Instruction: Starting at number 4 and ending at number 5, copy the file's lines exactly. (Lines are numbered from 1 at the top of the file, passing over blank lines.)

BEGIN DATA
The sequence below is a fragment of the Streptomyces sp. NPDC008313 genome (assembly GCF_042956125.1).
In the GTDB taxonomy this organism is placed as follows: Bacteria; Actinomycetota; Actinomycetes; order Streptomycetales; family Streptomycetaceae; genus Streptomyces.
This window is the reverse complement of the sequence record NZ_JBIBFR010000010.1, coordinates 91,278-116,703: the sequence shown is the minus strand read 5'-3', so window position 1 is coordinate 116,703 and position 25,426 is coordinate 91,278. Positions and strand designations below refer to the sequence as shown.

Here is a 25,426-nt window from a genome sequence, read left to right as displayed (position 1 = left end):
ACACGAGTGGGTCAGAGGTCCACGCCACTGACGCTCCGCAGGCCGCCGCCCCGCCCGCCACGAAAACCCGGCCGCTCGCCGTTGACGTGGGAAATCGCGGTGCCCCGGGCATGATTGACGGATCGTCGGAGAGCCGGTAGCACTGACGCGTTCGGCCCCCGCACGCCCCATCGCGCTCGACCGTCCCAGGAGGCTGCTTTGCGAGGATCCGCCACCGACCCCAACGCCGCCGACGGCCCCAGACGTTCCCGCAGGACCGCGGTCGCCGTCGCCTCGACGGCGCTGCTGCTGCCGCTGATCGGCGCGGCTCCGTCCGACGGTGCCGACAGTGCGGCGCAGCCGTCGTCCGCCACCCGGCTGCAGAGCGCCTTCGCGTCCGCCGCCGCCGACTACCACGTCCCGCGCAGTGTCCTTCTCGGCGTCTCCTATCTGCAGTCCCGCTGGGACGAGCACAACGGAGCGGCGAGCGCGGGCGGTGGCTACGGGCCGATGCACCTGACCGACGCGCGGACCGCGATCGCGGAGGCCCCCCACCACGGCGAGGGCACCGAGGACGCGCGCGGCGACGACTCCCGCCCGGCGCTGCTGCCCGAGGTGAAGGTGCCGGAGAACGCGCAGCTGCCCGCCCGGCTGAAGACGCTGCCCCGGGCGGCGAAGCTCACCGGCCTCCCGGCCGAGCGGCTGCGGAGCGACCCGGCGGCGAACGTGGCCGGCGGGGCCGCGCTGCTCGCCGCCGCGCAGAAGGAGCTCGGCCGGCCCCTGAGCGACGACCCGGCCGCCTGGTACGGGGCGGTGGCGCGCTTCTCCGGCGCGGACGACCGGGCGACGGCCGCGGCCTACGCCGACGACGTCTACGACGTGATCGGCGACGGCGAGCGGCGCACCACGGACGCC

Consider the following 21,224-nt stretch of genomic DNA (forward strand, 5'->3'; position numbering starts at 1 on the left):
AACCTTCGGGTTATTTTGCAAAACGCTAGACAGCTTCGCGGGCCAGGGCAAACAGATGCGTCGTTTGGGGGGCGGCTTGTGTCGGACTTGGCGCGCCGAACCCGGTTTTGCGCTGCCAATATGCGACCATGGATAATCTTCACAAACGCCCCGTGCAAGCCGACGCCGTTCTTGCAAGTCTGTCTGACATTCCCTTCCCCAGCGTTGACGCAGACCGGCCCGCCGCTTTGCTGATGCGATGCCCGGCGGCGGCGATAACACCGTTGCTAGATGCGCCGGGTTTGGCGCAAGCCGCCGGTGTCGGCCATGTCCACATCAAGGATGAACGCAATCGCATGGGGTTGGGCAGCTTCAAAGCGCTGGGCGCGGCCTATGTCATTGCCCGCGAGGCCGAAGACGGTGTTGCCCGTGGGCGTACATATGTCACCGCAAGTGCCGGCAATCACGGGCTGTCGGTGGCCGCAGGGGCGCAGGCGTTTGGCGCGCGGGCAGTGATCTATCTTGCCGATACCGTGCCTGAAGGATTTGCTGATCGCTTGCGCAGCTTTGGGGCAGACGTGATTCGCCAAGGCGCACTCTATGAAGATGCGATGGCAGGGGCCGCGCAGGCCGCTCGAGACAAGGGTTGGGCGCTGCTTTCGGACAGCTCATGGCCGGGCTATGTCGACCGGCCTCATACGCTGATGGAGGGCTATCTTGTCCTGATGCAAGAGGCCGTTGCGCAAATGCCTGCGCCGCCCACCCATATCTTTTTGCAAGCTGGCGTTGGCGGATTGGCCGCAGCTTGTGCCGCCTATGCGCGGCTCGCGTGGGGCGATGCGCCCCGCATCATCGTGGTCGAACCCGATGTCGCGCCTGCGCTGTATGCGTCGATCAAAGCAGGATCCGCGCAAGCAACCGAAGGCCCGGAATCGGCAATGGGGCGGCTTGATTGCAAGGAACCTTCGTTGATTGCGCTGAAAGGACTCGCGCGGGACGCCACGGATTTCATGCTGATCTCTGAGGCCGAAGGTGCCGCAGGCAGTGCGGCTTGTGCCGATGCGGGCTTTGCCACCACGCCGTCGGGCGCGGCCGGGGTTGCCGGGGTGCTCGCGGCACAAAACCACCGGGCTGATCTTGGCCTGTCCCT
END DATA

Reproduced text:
Here is a 25,426-nt window from a genome sequence, read left to right as displayed (position 1 = left end):
ACACGAGTGGGTCAGAGGTCCACGCCACTGACGCTCCGCAGGCCGCCGCCCCGCCCGCCACGAAAACCCGGCCGCTCGCCGTTGACGTGGGAAATCGCGGTGCCCCGGGCATGATTGACGGATCGTCGGAGAGCCGGTAGCACTGACGCGTTCGGCCCCCGCACGCCCCATCGCGCTCGACCGTCCCAGGAGGCTGCTTTGCGAGGATCCGCCACCGACCCCAACGCCGCCGACGGCCCCAGACGTTCCCGCAGGACCGCGGTCGCCGTCGCCTCGACGGCGCTGCTGCTGCCGCTGATCGGCGCGGCTCCGTCCGACGGTGCCGACAGTGCGGCGCAGCCGTCGTCCGCCACCCGGCTGCAGAGCGCCTTCGCGTCCGCCGCCGCCGACTACCACGTCCCGCGCAGTGTCCTTCTCGGCGTCTCCTATCTGCAGTCCCGCTGGGACGAGCACAACGGAGCGGCGAGCGCGGGCGGTGGCTACGGGCCGATGCACCTGACCGACGCGCGGACCGCGATCGCGGAGGCCCCCCACCACGGCGAGGGCACCGAGGACGCGCGCGGCGACGACTCCCGCCCGGCGCTGCTGCCCGAGGTGAAGGTGCCGGAGAACGCGCAGCTGCCCGCCCGGCTGAAGACGCTGCCCCGGGCGGCGAAGCTCACCGGCCTCCCGGCCGAGCGGCTGCGGAGCGACCCGGCGGCGAACGTGGCCGGCGGGGCCGCGCTGCTCGCCGCCGCGCAGAAGGAGCTCGGCCGGCCCCTGAGCGACGACCCGGCCGCCTGGTACGGGGCGGTGGCGCGCTTCTCCGGCGCGGACGACCGGGCGACGGCCGCGGCCTACGCCGACGACGTCTACGACGTGATCGGCGACGGCGAGCGGCGCACCACGGACGCC